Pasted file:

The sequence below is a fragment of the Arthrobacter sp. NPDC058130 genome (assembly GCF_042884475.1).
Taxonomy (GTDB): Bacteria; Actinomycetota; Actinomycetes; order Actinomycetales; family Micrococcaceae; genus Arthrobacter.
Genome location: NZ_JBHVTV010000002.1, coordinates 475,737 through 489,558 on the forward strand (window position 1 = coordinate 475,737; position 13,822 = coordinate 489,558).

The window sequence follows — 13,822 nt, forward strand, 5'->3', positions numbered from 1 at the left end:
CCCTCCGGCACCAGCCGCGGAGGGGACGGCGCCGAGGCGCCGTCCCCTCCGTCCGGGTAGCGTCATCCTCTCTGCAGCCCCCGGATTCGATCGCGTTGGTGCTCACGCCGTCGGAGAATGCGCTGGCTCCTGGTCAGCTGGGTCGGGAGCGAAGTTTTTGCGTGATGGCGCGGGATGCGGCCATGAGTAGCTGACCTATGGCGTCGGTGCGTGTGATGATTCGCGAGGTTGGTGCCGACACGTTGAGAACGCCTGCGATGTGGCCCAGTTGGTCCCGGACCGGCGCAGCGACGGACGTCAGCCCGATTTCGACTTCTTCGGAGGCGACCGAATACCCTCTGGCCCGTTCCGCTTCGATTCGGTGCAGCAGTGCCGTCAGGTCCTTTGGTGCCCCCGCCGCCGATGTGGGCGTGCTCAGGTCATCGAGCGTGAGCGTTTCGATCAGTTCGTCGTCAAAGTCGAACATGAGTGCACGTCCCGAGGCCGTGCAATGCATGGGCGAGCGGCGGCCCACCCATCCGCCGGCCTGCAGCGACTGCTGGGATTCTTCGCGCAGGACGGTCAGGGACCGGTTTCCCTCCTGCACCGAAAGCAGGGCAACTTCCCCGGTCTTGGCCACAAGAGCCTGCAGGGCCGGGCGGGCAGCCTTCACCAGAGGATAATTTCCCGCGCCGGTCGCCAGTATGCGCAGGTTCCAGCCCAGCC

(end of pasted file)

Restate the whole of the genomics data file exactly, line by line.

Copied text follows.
The sequence below is a fragment of the Arthrobacter sp. NPDC058130 genome (assembly GCF_042884475.1).
Taxonomy (GTDB): Bacteria; Actinomycetota; Actinomycetes; order Actinomycetales; family Micrococcaceae; genus Arthrobacter.
Genome location: NZ_JBHVTV010000002.1, coordinates 475,737 through 489,558 on the forward strand (window position 1 = coordinate 475,737; position 13,822 = coordinate 489,558).

The window sequence follows — 13,822 nt, forward strand, 5'->3', positions numbered from 1 at the left end:
CCCTCCGGCACCAGCCGCGGAGGGGACGGCGCCGAGGCGCCGTCCCCTCCGTCCGGGTAGCGTCATCCTCTCTGCAGCCCCCGGATTCGATCGCGTTGGTGCTCACGCCGTCGGAGAATGCGCTGGCTCCTGGTCAGCTGGGTCGGGAGCGAAGTTTTTGCGTGATGGCGCGGGATGCGGCCATGAGTAGCTGACCTATGGCGTCGGTGCGTGTGATGATTCGCGAGGTTGGTGCCGACACGTTGAGAACGCCTGCGATGTGGCCCAGTTGGTCCCGGACCGGCGCAGCGACGGACGTCAGCCCGATTTCGACTTCTTCGGAGGCGACCGAATACCCTCTGGCCCGTTCCGCTTCGATTCGGTGCAGCAGTGCCGTCAGGTCCTTTGGTGCCCCCGCCGCCGATGTGGGCGTGCTCAGGTCATCGAGCGTGAGCGTTTCGATCAGTTCGTCGTCAAAGTCGAACATGAGTGCACGTCCCGAGGCCGTGCAATGCATGGGCGAGCGGCGGCCCACCCATCCGCCGGCCTGCAGCGACTGCTGGGATTCTTCGCGCAGGACGGTCAGGGACCGGTTTCCCTCCTGCACCGAAAGCAGGGCAACTTCCCCGGTCTTGGCCACAAGAGCCTGCAGGGCCGGGCGGGCAGCCTTCACCAGAGGATAATTTCCCGCGCCGGTCGCCAGTATGCGCAGGTTCCAGCCCAGCC